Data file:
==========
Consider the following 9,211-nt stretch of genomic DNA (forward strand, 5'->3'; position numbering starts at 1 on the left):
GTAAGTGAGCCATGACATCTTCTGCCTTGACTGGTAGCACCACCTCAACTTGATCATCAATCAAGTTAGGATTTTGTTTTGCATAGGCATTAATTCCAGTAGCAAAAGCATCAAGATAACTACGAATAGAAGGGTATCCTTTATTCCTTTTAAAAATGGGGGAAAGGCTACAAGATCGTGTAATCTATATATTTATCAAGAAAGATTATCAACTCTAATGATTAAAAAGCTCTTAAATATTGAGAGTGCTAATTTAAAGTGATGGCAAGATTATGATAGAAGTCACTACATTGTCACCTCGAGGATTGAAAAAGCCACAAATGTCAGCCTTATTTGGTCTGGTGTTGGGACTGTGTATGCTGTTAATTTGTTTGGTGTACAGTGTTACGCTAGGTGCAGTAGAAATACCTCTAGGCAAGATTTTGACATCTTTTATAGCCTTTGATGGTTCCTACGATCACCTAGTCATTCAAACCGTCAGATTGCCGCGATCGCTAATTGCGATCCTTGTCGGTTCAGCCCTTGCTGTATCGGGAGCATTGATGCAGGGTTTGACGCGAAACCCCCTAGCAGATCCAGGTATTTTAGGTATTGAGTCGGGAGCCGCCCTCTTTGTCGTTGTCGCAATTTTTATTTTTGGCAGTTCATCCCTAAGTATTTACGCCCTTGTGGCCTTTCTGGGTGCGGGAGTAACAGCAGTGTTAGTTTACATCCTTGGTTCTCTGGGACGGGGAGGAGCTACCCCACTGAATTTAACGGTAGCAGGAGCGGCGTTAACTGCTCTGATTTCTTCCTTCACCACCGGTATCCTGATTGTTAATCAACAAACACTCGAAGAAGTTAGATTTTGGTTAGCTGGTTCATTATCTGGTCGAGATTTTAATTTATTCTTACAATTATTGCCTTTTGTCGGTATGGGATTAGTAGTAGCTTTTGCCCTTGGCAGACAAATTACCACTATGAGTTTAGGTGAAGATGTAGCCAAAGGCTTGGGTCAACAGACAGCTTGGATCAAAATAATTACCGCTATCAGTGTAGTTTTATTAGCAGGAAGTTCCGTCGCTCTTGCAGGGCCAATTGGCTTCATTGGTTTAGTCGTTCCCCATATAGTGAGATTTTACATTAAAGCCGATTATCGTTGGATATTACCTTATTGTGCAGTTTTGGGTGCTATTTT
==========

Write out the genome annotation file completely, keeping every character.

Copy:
Consider the following 9,211-nt stretch of genomic DNA (forward strand, 5'->3'; position numbering starts at 1 on the left):
GTAAGTGAGCCATGACATCTTCTGCCTTGACTGGTAGCACCACCTCAACTTGATCATCAATCAAGTTAGGATTTTGTTTTGCATAGGCATTAATTCCAGTAGCAAAAGCATCAAGATAACTACGAATAGAAGGGTATCCTTTATTCCTTTTAAAAATGGGGGAAAGGCTACAAGATCGTGTAATCTATATATTTATCAAGAAAGATTATCAACTCTAATGATTAAAAAGCTCTTAAATATTGAGAGTGCTAATTTAAAGTGATGGCAAGATTATGATAGAAGTCACTACATTGTCACCTCGAGGATTGAAAAAGCCACAAATGTCAGCCTTATTTGGTCTGGTGTTGGGACTGTGTATGCTGTTAATTTGTTTGGTGTACAGTGTTACGCTAGGTGCAGTAGAAATACCTCTAGGCAAGATTTTGACATCTTTTATAGCCTTTGATGGTTCCTACGATCACCTAGTCATTCAAACCGTCAGATTGCCGCGATCGCTAATTGCGATCCTTGTCGGTTCAGCCCTTGCTGTATCGGGAGCATTGATGCAGGGTTTGACGCGAAACCCCCTAGCAGATCCAGGTATTTTAGGTATTGAGTCGGGAGCCGCCCTCTTTGTCGTTGTCGCAATTTTTATTTTTGGCAGTTCATCCCTAAGTATTTACGCCCTTGTGGCCTTTCTGGGTGCGGGAGTAACAGCAGTGTTAGTTTACATCCTTGGTTCTCTGGGACGGGGAGGAGCTACCCCACTGAATTTAACGGTAGCAGGAGCGGCGTTAACTGCTCTGATTTCTTCCTTCACCACCGGTATCCTGATTGTTAATCAACAAACACTCGAAGAAGTTAGATTTTGGTTAGCTGGTTCATTATCTGGTCGAGATTTTAATTTATTCTTACAATTATTGCCTTTTGTCGGTATGGGATTAGTAGTAGCTTTTGCCCTTGGCAGACAAATTACCACTATGAGTTTAGGTGAAGATGTAGCCAAAGGCTTGGGTCAACAGACAGCTTGGATCAAAATAATTACCGCTATCAGTGTAGTTTTATTAGCAGGAAGTTCCGTCGCTCTTGCAGGGCCAATTGGCTTCATTGGTTTAGTCGTTCCCCATATAGTGAGATTTTACATTAAAGCCGATTATCGTTGGATATTACCTTATTGTGCAGTTTTGGGTGCTATTTT